Raleigh residents prepare for Falls Lake release

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Engineers tell ABC11 they have no choice but to release the water and they're doing it gradually since the Neuse River is still too high in areas down east. (WTVD)

After recent rain, Ernie Behrle could kayak across the bridge on the Neuse River Greenway that runs behind his northern Raleigh home as four feet of water sat in his basement.

It's all dry now, but not for long depending on what happens upstream at a very full Falls Lake.

The U.S. Army Corps of Engineers will release water from the lake, that after rising 10 feet from the rain, sits only a few feet below the top of its dam.



They're trying to prevent it from spilling over by scheduling a release of 6,000 cubic feet per second on Wednesday.

To put that number in perspective, that's 45,000 gallons of water gushing out of the lake and into the Neuse River every second; similar to the amount of water in a 30 x 50 foot swimming pool.

"I don't care about water in the yard," said Behrle, while standing in his backyard in the River Landings neighborhood. "I live on the river. I expect that and that's fine. When they start talking 6,000, now they're telling us it's gonna be in our house. And I really think there should be some control on that. I mean they know homes are here."

Engineers tell ABC11 they have no choice but to release the water and they're doing it gradually since the Neuse River is still too high in areas down east.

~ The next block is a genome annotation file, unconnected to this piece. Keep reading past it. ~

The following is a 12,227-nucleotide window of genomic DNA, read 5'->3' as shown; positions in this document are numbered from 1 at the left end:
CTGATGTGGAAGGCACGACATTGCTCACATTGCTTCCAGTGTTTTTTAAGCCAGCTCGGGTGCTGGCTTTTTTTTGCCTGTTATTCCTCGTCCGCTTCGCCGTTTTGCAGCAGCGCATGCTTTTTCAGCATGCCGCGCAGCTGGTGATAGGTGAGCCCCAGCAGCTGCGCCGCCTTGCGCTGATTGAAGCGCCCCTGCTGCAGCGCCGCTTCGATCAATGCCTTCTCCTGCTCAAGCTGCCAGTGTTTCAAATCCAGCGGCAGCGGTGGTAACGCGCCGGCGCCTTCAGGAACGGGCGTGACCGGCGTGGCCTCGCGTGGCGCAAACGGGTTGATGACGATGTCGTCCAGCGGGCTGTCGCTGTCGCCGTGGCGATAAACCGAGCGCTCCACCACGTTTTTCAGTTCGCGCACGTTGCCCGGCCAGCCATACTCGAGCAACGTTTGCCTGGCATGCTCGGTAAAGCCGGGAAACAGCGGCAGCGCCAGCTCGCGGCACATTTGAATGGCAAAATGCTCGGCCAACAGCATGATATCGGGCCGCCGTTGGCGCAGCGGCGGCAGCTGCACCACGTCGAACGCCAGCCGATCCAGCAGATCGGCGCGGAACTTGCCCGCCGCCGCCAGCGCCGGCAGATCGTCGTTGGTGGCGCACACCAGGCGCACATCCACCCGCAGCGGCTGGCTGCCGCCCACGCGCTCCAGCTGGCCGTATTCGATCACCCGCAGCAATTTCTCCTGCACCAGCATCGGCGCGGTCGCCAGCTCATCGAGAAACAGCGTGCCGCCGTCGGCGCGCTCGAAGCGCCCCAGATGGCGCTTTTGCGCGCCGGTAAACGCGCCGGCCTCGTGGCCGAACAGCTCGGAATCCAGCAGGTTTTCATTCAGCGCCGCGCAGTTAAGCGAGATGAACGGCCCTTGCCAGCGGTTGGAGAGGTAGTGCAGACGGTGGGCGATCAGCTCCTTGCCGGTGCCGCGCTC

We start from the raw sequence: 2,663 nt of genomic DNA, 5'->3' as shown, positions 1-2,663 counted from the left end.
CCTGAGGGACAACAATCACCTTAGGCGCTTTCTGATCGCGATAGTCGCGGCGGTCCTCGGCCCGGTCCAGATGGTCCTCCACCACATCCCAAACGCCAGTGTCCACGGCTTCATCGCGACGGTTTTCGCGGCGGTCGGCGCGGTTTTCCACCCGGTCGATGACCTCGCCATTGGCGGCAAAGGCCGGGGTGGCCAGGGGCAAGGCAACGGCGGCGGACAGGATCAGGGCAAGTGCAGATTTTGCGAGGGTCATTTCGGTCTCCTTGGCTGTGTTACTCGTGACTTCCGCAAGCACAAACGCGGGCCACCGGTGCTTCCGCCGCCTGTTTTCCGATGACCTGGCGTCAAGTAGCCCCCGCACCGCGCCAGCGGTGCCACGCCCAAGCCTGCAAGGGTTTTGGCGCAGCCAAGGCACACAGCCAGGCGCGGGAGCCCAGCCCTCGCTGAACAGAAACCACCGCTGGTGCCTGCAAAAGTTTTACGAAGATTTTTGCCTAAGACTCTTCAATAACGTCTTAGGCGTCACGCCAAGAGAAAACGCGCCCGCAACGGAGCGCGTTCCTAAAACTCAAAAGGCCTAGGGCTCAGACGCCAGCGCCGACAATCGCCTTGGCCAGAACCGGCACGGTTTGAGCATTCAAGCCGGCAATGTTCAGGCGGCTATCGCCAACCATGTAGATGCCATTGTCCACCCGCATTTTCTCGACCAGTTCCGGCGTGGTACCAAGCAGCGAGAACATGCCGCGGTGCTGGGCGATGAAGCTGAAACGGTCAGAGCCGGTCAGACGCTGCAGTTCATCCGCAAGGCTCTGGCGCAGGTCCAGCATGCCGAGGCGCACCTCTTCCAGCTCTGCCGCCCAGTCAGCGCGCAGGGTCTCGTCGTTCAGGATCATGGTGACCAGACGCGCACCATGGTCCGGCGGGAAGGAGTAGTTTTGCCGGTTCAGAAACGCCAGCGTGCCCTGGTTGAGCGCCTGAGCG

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"The primary purpose of Falls Lake is flood risk management," explained USACE spokesperson Lisa Parker in a statement to ABC11. "Our responsibility is to operate Falls Dam to minimize flood risk in the overall interest of all communities in the Neuse River Basin. It is critical that we continue with planned increases to reduce vulnerabilities in the entire basin."

Parker went on to explain that with more rain events expected this week, higher releases are necessary to reduce the risk of uncontrolled releases.

While scheduled to release 6,000 cubic feet on Wednesday, she said it could change depending on their daily assessments of river levels.

Wendy Nessly, who lives in the Riverside neighborhood, had flooding behind her home last week and is anxious knowing that the water level could rise again due to a controlled release.

Flooding behind Riverside neighborhood after rain



"I just hope they do their calculations correctly," she said, looking at where the water line creeps toward her house during a flood event. "I don't know what they do or how they do it but that's just awfully close."

Since Behrle can't cash in on his flood insurance unless the water reaches his floor boards, all he can do is wait to watch the water rise and prepare for another round of mold mitigation in his basement.

"I have nothing else I can do," he said.

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